Skin pigment renders sun’s UV radiation harmless using projectiles
In a new study, the team from Lund University, working with colleagues in France and Italy, have studied pigment in the skin and its building blocks. Pigment in both skin and hair comprises two different types of melanin: eumelanin and pheomelanin. Eumelanin makes us develop a suntan and gives colour to brown and black hair, whereas those with red hair and pale skin instead have high levels of pheomelanin.
“We found that eumelanin converts harmful UV radiation into heat with almost 100 per cent efficiency. The chemical reaction is incredibly quick, taking less that a thousandth of a billionth of a second”, said Villy Sundström, Professor of Chemistry at Lund University.
What happens in detail in the chemical reaction is that a hydrogen ion – a proton – is ejected from the pigment at the same moment the UV light reaches the pigment molecule. The chain of events could be likened to the melanin getting rid of the energy of the UV light by very quickly shooting a proton projectile. This projectile in turn gives off energy to the surrounding membrane tissue in the form of heat. It has therefore converted dangerous UV energy into harmless heat.
“In this way, the pigment disarms the energy in the UV light and prevents it causing harmful chemical reactions”, said Villy Sundström.
Eumelanin is considered to be the pigment that protects against UV radiation while pheomelanin is believed to cause skin cancer in some way, which explains why people with red hair are more likely to develop malignant melanoma. However, researchers have not previously been aware of what chemical reactions UV light causes in the pigment. There has therefore also been a lack of knowledge of the pigment processes that lead to protection against or development of cancer.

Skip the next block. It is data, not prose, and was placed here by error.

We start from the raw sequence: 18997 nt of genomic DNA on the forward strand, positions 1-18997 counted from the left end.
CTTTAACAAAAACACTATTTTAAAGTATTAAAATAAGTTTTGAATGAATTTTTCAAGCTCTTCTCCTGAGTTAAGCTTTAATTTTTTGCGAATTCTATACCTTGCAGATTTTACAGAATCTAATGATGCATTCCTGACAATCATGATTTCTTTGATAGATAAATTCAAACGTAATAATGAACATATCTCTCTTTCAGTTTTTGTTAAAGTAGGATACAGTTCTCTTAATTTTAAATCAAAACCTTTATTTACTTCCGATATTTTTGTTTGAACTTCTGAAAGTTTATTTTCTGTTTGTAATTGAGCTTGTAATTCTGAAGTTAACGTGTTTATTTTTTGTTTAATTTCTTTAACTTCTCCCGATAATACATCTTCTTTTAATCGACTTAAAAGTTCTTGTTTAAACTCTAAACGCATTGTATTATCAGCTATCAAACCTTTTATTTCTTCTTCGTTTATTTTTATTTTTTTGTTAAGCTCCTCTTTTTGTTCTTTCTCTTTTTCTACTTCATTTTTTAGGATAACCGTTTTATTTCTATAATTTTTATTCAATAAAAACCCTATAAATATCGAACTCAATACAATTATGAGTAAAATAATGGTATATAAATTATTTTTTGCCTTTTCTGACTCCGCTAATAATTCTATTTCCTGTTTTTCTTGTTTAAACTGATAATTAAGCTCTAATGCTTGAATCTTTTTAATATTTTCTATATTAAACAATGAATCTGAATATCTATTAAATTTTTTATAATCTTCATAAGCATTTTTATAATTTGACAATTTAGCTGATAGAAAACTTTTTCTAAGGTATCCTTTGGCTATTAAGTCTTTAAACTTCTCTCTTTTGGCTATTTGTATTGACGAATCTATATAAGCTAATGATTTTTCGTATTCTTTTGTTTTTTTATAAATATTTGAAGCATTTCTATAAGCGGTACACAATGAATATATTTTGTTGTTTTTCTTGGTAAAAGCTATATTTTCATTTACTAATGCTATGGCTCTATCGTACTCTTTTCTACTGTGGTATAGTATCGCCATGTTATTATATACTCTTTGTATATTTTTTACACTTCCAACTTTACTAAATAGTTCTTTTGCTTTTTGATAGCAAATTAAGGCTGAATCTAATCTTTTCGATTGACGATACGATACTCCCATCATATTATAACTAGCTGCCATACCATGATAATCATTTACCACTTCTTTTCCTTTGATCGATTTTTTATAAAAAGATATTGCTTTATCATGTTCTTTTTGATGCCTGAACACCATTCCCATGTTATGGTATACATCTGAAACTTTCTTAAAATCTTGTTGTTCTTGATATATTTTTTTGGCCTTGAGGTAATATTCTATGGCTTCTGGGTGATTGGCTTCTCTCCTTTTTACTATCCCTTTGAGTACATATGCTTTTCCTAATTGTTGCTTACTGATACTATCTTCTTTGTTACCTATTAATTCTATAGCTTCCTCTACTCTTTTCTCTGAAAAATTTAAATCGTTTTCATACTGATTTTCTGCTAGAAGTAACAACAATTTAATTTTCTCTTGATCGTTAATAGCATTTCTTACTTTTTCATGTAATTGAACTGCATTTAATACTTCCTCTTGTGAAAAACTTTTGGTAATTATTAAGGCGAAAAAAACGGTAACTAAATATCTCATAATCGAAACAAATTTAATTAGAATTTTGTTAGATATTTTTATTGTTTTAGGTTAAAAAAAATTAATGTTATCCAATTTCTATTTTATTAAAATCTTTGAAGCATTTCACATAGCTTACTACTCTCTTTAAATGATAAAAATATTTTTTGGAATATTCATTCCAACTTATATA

“By understanding how the body naturally protects itself against UV light, we can develop better sun protection products based on the same principles. This would provide better protection against skin cancer”, said Villy Sundström.
The idea is also in the long run to find treatment methods and substances that replace natural pigment for those with defective production of eumelanin. Eumelanin is composed of two similar building blocks, but only one of them produces the protective effect. This shows that the effect is very specific – it is a matter of small differences in the chemical structure of the building blocks. This insight could prove important in the development of substances for treatment and sun protection products.
Professor Villy Sundström
Department of Chemistry, Lund University
+46 46 222 46 90
villy [dot] sundstrom [at] chemphys [dot] lu [dot] se